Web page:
Personalia – Sam Gilligan, Liverpool F.C.


October 15, 1910
One of a famous football family is our subject, for four brothers have made their names in English and Scottish circles. The eldest played for Bolton Wanderers, whilst the next in order of age assisted Bolton and Derby County. Sam was the third of the quartet, and his younger brother was a member of the Clyde club.

Sam Gilligan 1913

Some confusion has been caused with regard to the difference organisations that the Gilligan brothers have been connected with, but the present Liverpool player has never figured in the Bolton Wanderers’ ranks, and he himself is naturally desirous that this fact should be generally known.

Born at Dundee, Gilligan started to play football at the age of fourteen, and joined a local club called Belmont Athletic. Here he remained for three seasons, and usually figured at inside right, though he was often requisitioned to fill a vacancy created in any part of the forward or half-back divisions.

His club fared remarkably well in their engagements, for they won the Dundee Junior League, and were the joint holders another year. They also secured the Brown Cup and Johnston Cup – local competitions – the same season they won the League, and Gilligan was prominent among the goal scorers.

His next move was to one of the Dundee and District league teams – Violet – and he assisted them for 4 months on their inside right. He shaped so creditably that the senior club of the town – Dundee – approached him, and signed him on as a centre forward.

With this Scottish First Division League eleven he played for a season, being the pivot of their attack, and in the Cup Ties, they reached the semi-finals, only to be beaten by the Hearts after a draw on their own ground.

The next year, Gilligan joined the Celtic organisation, and was their centre forward for a “twelve month.” From there he migrated to Bristol City, where he settled down. His stay at the Western seaport extended over six years, and during this period Gilligan occupied every position in the team at one time or other, except that of goalkeeper. He was the general utility man of the side, and no matter what post was allotted to him, he invariably gave a capital account of himself.

Sam Gilligan 1906

His club enjoyed many successes during the time he was connected with them, for the City secured the championship of the Second Division, and nearly equalled Liverpool’s feat the following season, when they gained second place in the premier league. They also won their way to the English Cup final, only to be beaten by the United of Manchester 0-1. That day Gilligan was centre forward, though in the previous ties he had played at inside right.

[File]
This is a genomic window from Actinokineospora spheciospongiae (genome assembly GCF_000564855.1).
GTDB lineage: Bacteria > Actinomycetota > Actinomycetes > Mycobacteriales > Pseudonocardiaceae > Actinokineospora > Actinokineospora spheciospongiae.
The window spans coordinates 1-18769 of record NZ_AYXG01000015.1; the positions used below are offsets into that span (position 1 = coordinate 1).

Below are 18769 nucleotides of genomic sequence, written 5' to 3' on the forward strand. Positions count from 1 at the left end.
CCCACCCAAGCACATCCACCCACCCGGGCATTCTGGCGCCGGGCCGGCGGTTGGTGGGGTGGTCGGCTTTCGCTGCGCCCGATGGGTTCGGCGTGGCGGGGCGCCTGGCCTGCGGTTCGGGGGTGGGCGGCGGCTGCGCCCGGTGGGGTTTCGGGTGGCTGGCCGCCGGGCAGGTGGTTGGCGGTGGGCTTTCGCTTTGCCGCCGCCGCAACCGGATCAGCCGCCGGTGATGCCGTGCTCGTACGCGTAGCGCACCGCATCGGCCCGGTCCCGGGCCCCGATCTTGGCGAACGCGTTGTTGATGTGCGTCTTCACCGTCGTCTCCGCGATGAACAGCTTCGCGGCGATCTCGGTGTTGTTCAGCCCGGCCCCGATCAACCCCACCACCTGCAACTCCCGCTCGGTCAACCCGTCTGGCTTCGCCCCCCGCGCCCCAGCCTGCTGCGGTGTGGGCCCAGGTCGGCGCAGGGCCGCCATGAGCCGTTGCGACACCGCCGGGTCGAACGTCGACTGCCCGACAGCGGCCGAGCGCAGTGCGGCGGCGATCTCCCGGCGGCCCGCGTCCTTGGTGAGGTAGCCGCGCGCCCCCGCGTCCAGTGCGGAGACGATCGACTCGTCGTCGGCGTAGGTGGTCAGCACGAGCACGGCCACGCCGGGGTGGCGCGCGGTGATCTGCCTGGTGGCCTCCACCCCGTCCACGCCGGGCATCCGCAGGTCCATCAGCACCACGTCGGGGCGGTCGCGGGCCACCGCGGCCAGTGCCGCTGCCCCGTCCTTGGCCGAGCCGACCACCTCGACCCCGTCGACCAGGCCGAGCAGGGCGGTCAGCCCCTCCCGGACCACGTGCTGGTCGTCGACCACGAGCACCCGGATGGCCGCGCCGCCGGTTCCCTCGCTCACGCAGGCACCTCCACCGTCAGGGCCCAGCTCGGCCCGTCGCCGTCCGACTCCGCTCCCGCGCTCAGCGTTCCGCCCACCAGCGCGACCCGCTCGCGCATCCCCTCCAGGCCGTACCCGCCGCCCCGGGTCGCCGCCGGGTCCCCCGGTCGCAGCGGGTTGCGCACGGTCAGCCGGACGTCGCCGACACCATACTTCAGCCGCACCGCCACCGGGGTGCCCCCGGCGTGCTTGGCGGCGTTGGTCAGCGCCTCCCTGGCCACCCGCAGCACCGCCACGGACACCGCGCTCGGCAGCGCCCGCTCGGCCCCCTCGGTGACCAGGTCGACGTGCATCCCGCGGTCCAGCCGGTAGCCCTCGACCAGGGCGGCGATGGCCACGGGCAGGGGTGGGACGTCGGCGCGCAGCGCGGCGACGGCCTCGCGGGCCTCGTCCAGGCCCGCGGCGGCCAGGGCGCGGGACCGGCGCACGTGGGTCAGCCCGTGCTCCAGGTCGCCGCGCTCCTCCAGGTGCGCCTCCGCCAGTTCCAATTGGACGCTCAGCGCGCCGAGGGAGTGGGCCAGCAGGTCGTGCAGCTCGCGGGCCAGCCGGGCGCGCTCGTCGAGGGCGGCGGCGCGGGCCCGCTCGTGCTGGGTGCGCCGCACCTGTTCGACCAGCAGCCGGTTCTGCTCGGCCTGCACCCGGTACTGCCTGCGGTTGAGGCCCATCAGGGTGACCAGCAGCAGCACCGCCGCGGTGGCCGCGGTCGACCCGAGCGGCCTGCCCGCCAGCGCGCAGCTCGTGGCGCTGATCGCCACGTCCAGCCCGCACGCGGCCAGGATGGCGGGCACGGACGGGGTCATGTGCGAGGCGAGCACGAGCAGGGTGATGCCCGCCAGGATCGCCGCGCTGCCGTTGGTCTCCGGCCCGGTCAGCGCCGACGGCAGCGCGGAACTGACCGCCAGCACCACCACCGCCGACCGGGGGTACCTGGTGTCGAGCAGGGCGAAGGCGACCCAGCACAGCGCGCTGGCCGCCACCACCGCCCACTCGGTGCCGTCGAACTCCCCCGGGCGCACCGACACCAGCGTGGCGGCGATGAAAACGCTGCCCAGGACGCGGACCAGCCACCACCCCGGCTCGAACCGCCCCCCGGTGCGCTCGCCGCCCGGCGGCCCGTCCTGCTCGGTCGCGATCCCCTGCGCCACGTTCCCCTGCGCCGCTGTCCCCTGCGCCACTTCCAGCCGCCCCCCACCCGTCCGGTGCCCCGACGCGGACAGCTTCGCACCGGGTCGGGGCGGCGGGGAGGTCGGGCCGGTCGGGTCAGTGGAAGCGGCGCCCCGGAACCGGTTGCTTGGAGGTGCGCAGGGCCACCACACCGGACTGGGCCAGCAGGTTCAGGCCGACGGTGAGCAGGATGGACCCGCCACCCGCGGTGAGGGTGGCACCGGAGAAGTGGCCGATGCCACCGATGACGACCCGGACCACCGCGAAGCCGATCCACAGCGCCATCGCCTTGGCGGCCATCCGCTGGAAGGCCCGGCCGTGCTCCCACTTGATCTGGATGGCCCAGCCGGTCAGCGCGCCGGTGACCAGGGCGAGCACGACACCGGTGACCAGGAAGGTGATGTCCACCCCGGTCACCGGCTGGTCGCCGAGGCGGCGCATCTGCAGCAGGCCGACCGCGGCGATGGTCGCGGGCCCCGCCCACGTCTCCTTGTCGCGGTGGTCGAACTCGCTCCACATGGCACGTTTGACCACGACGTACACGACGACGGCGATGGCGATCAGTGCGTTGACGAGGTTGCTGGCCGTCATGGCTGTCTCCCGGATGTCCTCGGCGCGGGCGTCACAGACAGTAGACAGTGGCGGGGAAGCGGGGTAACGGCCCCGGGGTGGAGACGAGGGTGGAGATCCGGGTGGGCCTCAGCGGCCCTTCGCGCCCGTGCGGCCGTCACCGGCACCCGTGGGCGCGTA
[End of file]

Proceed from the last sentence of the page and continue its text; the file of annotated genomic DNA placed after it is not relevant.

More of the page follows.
Gilligan was the most prolific goal scorer in the City eleven, and while with them credited himself with upwards of hundred goals. He was the top scorer each year, with one exception, when in the season Bristol gained promotion, the veteran Maxwell beat him by six points. In his last campaign with them he only figured in about eighteen games, so that it would be unfair to institute comparisons for that year.

The Westerners granted him a benefit last winter, and it was rather strange that Liverpool, whose player he now is, should have been beaten in their English Cup Tie, at Bristol, by the only goal of the match which he obtained, last January. Goals are badly needed at Anfield at present.

We have not seen the best of Gilligan yet, for the grounds have been too hard for him to show to advantage. On a heavy turf such as we may expect later in the season he should prove a useful forward, and his wide experience must be of benefit to the Reds in an exacting engagement. Though not so nimble as of yore, he possesses a thorough knowledge of the game, and under suitable conditions would, we feel assured, proved a dangerous forward.

Standing 5 ft 9½in and weighing 12st 2lbs, he is well equipped from a physical standpoint, and is remarkably fit. In the summer months he devotes his time to gold and fishing in his native country. A player who can adapt himself to any position on the field is a useful asset to a club, and the varied experience he has undergone in first class football should provide Gilligan with plenty of League football in the future, either as forward, half- or full back.
(Joint Everton and Liverpool Match Programme: October 15, 1910)

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